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Anti-masonry Frequently Asked Questions
Section 5, version 2.9

V HISTORY
1. What was the Bavarian Illuminati?
Adam Weishaupt founded the Illuminati of Bavaria on May 1, 1776. Originally called the Order of the Perfectibilists, "its professed object was, by the mutual assistance of its members, to attain the highest possible degree of morality and virtue, and to lay the foundation for the reformation of the world by the association of good men to oppose the progress of moral evil."1
Where Weishaupt and his associate Knigge promoted a freedom from church domination over philosophy and science, those in authority saw a call for the destruction of the church. Where Weishaupt and Knigge wanted a release from the excesses of state oppression, their enemies feared the destruction of the state. Where Weishaupt and Knigge wanted to educate women and treat them as intellectual equals, Robison and Barruel saw the destruction of the natural and proper order of society.
The Edicts for its suppression, issued on June 22, 1784 by the Elector of Bavaria, Karl Theodor, were repeated in March and August, 1785 and the Order began to decline, so that by the end of the eighteenth century it had ceased to exist.... "it exercised while in prosperity no favorable influence on the Masonic Institution, nor any unfavorable effect on it by its dissolution."2 Coil describes the Order as a "short lived, meteoric and controversial society"3 while Kenning refers to it as a "mischievous association".4 In his own defence, Weishaupt did say:
"Whoever does not close his ear to the lamentations of the miserable, nor his heart to gentle pity; whoever is the friend and brother of the unfortunate; whoever has a heart capable of love and friendship; whoever is steadfast in adversity, unwearied in the carrying out of whatever has been once engaged in, undaunted in the overcoming of difficulties; whoever does not mock and despise the weak; whose soul is susceptible of conceiving great designs, desirous of rising superior to all base motives, and of distinguishing itself by deeds of benevolence; whoever shuns idleness; whoever considers no knowledge as unessential which he may have the opportunity of acquiring, regarding the knowledge of mankind as his chief study; whoever, when truth and virtue are in question, despising the approbation of the multitude, is sufficiently courageous to follow the dictates of his own heart, - such a one is a proper candidate." 5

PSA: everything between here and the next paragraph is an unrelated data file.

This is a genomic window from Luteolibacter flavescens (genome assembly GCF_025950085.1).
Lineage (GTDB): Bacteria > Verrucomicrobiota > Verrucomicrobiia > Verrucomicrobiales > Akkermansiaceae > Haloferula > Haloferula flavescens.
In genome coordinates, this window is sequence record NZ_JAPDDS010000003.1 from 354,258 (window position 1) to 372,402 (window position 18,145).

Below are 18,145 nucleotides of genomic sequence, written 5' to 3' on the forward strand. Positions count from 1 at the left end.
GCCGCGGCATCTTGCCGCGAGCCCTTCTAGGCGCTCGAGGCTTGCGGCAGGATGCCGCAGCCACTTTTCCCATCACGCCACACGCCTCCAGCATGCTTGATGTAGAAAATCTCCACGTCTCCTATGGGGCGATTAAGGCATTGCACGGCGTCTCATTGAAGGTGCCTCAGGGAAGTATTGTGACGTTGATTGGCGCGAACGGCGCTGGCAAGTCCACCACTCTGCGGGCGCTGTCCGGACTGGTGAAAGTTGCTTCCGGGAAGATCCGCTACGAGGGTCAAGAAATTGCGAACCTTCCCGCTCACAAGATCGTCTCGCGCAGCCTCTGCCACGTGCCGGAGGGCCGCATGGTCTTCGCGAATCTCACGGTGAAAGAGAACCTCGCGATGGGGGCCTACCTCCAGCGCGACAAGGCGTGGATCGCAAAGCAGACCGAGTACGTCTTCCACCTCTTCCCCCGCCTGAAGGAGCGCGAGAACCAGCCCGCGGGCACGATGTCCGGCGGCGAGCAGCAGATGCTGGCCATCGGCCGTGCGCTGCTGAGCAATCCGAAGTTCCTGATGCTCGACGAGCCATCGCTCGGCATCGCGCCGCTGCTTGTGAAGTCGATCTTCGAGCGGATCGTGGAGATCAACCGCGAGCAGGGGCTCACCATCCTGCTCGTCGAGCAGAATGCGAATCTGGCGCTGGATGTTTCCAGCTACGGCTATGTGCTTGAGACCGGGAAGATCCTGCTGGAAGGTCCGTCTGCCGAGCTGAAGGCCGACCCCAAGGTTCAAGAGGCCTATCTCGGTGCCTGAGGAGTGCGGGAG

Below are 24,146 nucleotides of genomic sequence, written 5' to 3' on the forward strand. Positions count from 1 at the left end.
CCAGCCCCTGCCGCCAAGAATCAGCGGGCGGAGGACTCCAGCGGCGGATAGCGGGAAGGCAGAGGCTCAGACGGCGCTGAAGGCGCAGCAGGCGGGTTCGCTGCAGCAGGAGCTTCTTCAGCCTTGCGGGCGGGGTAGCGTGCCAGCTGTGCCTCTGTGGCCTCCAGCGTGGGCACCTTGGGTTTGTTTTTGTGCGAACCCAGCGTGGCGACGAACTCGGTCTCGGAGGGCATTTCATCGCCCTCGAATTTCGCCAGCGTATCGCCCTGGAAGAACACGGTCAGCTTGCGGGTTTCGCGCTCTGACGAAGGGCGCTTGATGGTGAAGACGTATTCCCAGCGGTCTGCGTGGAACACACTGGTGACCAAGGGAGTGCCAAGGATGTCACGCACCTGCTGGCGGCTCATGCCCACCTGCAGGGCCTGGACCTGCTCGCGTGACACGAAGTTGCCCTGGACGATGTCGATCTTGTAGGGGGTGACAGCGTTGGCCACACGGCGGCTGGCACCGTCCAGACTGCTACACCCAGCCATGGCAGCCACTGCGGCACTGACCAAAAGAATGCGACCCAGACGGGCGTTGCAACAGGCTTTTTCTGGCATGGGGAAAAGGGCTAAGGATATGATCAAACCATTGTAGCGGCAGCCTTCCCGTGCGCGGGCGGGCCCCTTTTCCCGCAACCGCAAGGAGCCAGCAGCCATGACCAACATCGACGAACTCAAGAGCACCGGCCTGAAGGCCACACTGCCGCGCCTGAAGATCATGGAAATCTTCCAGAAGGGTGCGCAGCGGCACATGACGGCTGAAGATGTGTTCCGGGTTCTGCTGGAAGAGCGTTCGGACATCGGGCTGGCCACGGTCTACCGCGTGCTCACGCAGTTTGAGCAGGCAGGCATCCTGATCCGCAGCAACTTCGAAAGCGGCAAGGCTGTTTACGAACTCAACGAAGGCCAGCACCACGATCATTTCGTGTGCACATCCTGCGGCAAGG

As regards any information derived from celebrated anti-mason, John Robison 6: "In the (London) "Monthly Magazine" for January 1798 there appeared a letter from Böttiger, Provost of the College of Weimar, in reply to Robison’s work, charging that writer with making false statements, and declaring that since 1790 'every concern [sic] of the Illuminati has ceased.' Böttiger also offered to supply any person in Great Britain, alarmed at the erroneous statements contained in the book above mentioned, with correct information."7 Documented evidence would suggest that the Bavarian Illuminati was nothing more than a curious historical footnote.
Further information on the Illuminati of Bavaria and other societies similar in name can be found at <freemasonry.bcy.ca/texts/illuminati.html>. [RETURN TO INDEX]

1. Encyclopedia of Freemasonry, Albert G. Mackey. Richmond, Virginia : Macoy Publishing. 1966, p. 474.
2. Ibid. p.1099.
3.Coil’s Masonic Encyclopedia, Henry Wilson Coil. New York: Macoy Publishing. 1961 p. 545.
4. Kenning’s Masonic Cyclopaedia and Handbook of Masonic Archeology, History and Biography, ed. Rev. A.F.A. Woodford. London: 1878. p. 326.
5. An Improved System of the Illuminati, Adam Weishaupt. Gotha: 1787.
6. Proofs of a Conspiracy against all the Religions and Governments of Europe carried on in the Secret Meetings of the Freemasons, Illuminati. and Reading Societies, collected from Good Authorities, John Robison (1739 - 1805). Chapter II, pp. 100-271. printed by George Forman for Cornelious David, Edinburgh: 1797. (531 pages).
7.The Secret Societies of all ages and Countries [in two volumes], Charles William Heckethorn. London : George Redway. 1897. p. 314.

2. Weren't George Washington, every USA President, the first USA Congress and the entire Continental Army all freemasons?